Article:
Traditional SA Wire Sculptures Are Transforming Into Robots

South Africa's African Robots plans to "democratise access to technological know-how".
African Robots

An inspiring local project gathering momentum around the world works with some of the country's most talented wire crafters to upscale their sculptures into functional "robots" that are able to do all sorts of cool things.

The African Robots project began in Cape Town in 2013, with a plan to combine networks for informal street cellphone repair with informal street artists and make use of phone parts for elements of the electronics.

The first project began as a wire starling that moves its wings and chirps, using recycled parts and wire craft. A whole host of animals and machines have followed since.

About done for now! Starling 1.2 #africanrobots

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The project, explains African Robots founder Ralph Borland, intervenes in street wire art production in Southern Africa to "democratise access to technological know-how".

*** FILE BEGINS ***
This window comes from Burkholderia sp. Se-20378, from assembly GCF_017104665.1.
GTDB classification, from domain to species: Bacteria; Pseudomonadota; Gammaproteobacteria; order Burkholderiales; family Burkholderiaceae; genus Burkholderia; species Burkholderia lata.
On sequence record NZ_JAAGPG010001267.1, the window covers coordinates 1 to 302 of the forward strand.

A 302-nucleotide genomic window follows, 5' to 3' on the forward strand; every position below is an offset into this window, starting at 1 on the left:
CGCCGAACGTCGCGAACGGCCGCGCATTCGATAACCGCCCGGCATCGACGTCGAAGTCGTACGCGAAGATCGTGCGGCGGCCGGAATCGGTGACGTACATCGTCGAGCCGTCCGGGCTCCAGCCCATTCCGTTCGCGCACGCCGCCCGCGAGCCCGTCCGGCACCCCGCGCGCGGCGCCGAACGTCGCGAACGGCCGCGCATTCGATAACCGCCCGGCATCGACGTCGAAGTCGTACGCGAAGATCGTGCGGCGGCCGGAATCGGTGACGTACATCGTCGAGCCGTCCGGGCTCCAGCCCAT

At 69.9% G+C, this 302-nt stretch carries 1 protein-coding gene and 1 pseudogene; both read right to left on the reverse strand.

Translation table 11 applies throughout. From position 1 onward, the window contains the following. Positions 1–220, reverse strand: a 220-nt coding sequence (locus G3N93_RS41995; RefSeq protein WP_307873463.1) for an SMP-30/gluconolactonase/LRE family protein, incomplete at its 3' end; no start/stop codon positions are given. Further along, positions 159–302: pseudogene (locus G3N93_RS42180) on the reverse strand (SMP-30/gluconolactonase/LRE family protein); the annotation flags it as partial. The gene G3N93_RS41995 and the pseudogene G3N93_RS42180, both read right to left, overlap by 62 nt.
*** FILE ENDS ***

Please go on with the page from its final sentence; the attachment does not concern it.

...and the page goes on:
"Informal-sector artists make largely ornamental goods from galvanised steel fencing wire and other cheap materials, which they sell in the street. African Robots brings DIY electronics know-how and cheap components to produce interactive and kinetic forms of work: African automatons such as birds, animals and insects."

We love this crested barbet.

#africanrobots #crestedbarbet in motion!

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And the army ant!

Army Ant prototype . . . #ant #robot #africanrobots

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The functional kinetic sculptures have since been exhibited around the world, from the Vitra Design Museum in Germany in 2015 and the Toronto International Film Festival, to the Machines Room in London, and the AKAA convention in Paris.

African Robots is now in discussions with a South African educational technology firm to develop a similar kit for teaching electronics in schools, an initiative we couldn't shout "Halala" louder for.


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